The revelations have the Fiscalía under a cloud. “There remains the feeling that the Fiscalía did everything possible to sabotage the reputation and actions of the JEP,” contends an El Espectador editorial. “It is regrettable to find that there was ‘friendly fire’ with something as delicate as the treatment of former Farc combatants.” At a November 11 press conference, the JEP’s new director, Eduardo Cifuentes, said that the Fiscalía had shared very little evidence from the Santrich case with his tribunal, turning over only 12 audios and keeping the remaining 24,000 secret.

As for the former chief prosecutor, Néstor Humberto Martínez: President Iván Duque’s government has just named him to be its next ambassador to Spain.

US Senate reveals its draft 2021 aid bill

The Senate Appropriations Committee released a draft of its version of the 2021 aid bill on November 10. The 2021 aid bill hasn’t become law yet, and might not until the next presidential administration. The House of Representatives passed its version of the aid bill in July.

As our latest table of aid to Colombia shows, the two chambers’ foreseen amounts don’t differ widely. The House would appropriate $458 million, and the Senate $456 million. (Another $55-60 million or so would come through the Defense budget.)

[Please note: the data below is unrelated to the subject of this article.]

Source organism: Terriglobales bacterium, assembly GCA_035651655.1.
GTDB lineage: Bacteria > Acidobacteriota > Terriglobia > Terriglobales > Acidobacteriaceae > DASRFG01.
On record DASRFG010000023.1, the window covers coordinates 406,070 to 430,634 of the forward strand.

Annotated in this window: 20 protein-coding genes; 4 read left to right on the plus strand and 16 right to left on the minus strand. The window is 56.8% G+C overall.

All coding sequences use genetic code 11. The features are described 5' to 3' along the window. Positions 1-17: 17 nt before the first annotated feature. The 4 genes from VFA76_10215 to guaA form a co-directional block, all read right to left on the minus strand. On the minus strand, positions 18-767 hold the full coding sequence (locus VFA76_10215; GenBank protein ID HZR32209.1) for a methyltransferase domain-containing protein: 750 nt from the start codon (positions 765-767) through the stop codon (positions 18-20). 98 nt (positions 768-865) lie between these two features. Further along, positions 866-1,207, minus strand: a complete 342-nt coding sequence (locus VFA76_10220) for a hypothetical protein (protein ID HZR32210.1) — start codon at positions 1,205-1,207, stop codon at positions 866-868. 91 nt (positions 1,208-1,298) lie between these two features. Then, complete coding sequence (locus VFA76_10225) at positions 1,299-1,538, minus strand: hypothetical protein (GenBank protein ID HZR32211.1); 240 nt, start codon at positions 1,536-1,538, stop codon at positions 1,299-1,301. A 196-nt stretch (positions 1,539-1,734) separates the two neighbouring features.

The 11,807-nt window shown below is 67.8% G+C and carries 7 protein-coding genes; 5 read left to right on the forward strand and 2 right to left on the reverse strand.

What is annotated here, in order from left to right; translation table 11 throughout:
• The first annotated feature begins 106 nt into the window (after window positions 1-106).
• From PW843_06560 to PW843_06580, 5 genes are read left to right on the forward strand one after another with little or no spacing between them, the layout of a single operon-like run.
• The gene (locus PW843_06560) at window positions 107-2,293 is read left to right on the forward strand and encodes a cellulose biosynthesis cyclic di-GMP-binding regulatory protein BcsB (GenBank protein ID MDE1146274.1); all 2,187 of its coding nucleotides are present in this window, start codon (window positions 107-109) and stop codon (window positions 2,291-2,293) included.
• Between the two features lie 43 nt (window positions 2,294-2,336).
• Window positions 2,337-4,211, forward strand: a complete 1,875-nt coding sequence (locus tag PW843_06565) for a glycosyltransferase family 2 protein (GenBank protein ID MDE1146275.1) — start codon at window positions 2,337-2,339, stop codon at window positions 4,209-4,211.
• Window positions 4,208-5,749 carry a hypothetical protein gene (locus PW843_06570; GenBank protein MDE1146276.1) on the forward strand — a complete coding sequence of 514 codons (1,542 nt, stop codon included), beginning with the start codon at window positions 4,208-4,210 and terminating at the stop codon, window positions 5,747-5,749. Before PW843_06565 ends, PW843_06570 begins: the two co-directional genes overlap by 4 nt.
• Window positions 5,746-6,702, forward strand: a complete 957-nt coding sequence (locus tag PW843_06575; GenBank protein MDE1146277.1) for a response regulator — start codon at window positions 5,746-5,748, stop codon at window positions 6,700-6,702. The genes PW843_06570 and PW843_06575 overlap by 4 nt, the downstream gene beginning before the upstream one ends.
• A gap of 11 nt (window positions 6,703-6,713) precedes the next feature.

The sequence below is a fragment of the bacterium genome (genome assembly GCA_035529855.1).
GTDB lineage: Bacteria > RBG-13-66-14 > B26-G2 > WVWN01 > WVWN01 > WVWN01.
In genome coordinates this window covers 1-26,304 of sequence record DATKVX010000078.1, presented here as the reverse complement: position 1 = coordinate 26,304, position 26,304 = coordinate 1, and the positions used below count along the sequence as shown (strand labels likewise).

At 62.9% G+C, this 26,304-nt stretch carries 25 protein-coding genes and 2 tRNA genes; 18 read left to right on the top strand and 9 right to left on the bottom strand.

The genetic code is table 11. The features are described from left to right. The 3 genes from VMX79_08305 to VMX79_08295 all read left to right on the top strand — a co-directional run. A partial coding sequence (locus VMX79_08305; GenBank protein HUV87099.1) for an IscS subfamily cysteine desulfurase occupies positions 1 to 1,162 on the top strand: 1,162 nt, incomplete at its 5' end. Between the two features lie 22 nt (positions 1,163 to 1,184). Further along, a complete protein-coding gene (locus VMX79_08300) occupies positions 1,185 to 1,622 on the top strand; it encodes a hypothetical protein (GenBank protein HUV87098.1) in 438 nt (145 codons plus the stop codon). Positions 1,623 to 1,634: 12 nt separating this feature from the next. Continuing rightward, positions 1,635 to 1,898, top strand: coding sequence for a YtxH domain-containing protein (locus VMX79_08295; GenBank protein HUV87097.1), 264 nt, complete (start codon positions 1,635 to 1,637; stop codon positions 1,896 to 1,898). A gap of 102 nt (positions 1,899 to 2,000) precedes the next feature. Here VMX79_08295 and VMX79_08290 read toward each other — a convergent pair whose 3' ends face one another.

Both the House and Senate packages would dedicate a bit less than half of 2021 aid to Colombia’s military and police. This is a big contrast from the peak years of Plan Colombia between 2000 and 2015, when military and police aid in some years exceeded 80 percent of the total. It also contrasts with the Trump administration’s aid request, which would have slashed economic aid in a $413 million aid package.

Like the House bill, the Senate attaches human rights conditions to a portion of Foreign Military Financing aid, and specifies that some support go to the Truth Commission and the Unit for the Search for the Disappeared (but not the JEP).